Page 2901 - Week 09 - Thursday, 18 August 2005
MS GALLAGHER: I thank Mr Mulcahy for the question. I always enjoy getting a question on industrial relations, particularly when we are poles apart in our philosophies about it. They are always enjoyable questions to answer. Mr Mulcahy, in his long introduction to that question, forgot to balance out and to use my argument at the time about productivity savings in delivering those wage outcomes. The fact is that those opposite had delivered a real wage cut to ACT public servants when they were in government and we were not in a position to reduce conditions or seek productivity savings in order to deliver a pay increase. Our public servants were so lowly paid, so far behind the commonwealth salary levels, that we had to play catch-up.
I have made no secret of that. I know that Mr Mulcahy loves to talk about it as being a huge embarrassment to me that we have actually made appropriate wage offers to our public servants, but it is something that I am not ashamed of. It is something that this government is proud of that we were in a position to prioritise allocations of funding in order to have a well-resourced public service, well-paid teachers, well-paid nurses, well-paid clerical staff and well-paid ambulance officers and firefighters in order to have a functioning and effective public service. This is something that I would argue we probably did not have when we came to government, because everybody was walking out the door. Nobody wanted to work here. They were going over to the commonwealth. Separations rates from the ACT have significantly reduced since staff in the ACT public sector have been remunerated in a proper and fair way by this government. That was the aim of the delivery of those wage outcomes in the certified agreement.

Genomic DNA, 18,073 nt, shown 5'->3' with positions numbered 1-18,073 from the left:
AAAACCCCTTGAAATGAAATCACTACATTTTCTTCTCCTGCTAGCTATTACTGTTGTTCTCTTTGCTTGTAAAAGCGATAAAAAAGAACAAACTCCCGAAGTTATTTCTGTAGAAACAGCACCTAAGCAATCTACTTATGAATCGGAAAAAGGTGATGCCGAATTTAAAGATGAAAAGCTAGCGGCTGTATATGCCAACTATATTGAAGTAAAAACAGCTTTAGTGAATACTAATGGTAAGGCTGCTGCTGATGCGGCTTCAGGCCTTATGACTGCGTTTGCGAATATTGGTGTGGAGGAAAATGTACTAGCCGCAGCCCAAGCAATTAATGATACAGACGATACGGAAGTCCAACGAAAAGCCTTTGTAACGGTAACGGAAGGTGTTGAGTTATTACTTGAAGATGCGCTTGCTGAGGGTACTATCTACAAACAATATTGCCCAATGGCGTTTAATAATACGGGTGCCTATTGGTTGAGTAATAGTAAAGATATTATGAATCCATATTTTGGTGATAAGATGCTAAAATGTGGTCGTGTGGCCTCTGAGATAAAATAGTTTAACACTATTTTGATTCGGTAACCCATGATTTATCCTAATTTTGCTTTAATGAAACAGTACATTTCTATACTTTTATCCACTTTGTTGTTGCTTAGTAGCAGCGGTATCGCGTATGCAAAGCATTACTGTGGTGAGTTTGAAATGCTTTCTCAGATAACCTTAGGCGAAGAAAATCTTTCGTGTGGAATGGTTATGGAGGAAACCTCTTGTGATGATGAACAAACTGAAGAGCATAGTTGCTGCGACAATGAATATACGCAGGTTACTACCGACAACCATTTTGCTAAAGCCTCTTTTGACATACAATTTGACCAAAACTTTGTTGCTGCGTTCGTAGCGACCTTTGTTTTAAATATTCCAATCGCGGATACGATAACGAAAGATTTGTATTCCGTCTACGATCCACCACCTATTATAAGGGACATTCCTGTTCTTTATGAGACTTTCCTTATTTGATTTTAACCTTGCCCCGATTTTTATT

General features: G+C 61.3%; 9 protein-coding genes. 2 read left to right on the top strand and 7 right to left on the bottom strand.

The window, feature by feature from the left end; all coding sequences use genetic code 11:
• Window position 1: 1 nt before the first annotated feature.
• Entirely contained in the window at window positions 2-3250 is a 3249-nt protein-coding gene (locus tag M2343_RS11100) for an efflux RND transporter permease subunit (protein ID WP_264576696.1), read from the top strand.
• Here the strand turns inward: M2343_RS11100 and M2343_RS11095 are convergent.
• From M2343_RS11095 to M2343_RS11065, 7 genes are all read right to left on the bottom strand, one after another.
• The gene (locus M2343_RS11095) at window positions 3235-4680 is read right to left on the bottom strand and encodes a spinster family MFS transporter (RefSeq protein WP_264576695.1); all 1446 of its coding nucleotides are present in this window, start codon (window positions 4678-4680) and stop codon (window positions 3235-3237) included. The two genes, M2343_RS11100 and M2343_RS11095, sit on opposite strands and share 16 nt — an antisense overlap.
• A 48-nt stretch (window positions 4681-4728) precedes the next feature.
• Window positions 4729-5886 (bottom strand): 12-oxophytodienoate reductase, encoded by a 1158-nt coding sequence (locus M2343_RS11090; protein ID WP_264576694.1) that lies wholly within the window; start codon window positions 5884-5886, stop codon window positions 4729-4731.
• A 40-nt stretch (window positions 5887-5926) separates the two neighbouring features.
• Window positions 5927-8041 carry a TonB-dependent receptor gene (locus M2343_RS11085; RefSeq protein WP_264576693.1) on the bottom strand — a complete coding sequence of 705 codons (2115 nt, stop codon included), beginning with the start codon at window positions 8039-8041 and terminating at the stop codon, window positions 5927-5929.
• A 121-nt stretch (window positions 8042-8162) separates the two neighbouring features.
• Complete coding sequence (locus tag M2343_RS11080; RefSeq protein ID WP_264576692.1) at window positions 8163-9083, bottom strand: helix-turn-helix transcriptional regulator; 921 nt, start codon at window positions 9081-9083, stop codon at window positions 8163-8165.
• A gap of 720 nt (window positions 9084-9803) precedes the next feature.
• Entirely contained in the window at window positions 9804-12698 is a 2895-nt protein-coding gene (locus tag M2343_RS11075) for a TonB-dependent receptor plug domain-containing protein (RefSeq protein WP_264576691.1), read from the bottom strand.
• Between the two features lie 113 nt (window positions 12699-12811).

I know that Mr Mulcahy does not agree with that. I know he thinks that we should have taken away conditions and not offered as much money as we did. He has been quite clear about that. He cannot bear the fact that a teacher gets paid about $45,000 or that a nurse gets paid about the same amount. He think that that is an extravagant salary to be paid for the work that they do. We know that that is Mr Mulcahy’s view on these matters. I am very comfortable with the position that the ACT government has taken in bargaining and I know that the Chief Minister and I are as one in our minds on this matter.
MR MULCAHY: Minister, what sorts of productivity gains will you seek in the next round of public sector pay negotiations?
MS GALLAGHER: Mr Speaker, it would be a most unusual turn of events for me to disclose to the Assembly the bargaining strategy of the government prior to commencing the negations. I think that the negotiations are due to commence in about 18 months. I can tell you that even in 18 months time we will not be providing to the Assembly the government’s bargaining strategy for dealing with the ACT public service.
I can tell you, Mr Speaker, that in 18 months time, once the full effect of the federal industrial relations changes have come into force in the ACT, the ACT government will, as we do now, negotiate collective agreements with our employees and seek to ameliorate some of the more detrimental impacts of the commonwealth’s changes that will be in place at that time to ensure that we can offer protections to our workers, our employees, that unfortunately the private sector workers will not be able to have.
Mr Smyth: You have not seen the legislation.